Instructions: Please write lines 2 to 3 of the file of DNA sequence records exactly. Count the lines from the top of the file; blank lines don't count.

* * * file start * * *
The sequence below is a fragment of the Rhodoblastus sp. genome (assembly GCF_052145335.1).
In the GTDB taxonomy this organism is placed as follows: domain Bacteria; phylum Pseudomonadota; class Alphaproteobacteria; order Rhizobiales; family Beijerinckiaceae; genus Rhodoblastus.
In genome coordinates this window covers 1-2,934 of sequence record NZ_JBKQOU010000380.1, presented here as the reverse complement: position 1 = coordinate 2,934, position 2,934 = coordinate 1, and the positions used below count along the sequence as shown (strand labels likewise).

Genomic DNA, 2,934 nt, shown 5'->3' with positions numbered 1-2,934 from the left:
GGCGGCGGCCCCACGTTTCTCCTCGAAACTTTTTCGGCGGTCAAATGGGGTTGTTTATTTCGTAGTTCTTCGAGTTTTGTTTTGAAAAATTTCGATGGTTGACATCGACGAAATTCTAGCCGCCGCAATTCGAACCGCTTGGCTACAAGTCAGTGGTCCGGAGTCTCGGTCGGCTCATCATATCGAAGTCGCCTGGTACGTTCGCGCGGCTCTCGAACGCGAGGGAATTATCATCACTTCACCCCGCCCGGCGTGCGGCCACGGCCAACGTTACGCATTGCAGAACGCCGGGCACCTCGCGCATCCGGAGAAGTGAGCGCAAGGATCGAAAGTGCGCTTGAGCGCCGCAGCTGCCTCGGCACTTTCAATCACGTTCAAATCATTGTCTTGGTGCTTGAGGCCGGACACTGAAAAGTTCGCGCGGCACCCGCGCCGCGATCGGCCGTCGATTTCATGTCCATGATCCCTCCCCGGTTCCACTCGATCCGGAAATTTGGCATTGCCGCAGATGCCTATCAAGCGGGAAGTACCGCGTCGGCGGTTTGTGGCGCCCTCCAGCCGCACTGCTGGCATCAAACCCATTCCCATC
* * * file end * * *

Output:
In the GTDB taxonomy this organism is placed as follows: domain Bacteria; phylum Pseudomonadota; class Alphaproteobacteria; order Rhizobiales; family Beijerinckiaceae; genus Rhodoblastus.
In genome coordinates this window covers 1-2,934 of sequence record NZ_JBKQOU010000380.1, presented here as the reverse complement: position 1 = coordinate 2,934, position 2,934 = coordinate 1, and the positions used below count along the sequence as shown (strand labels likewise).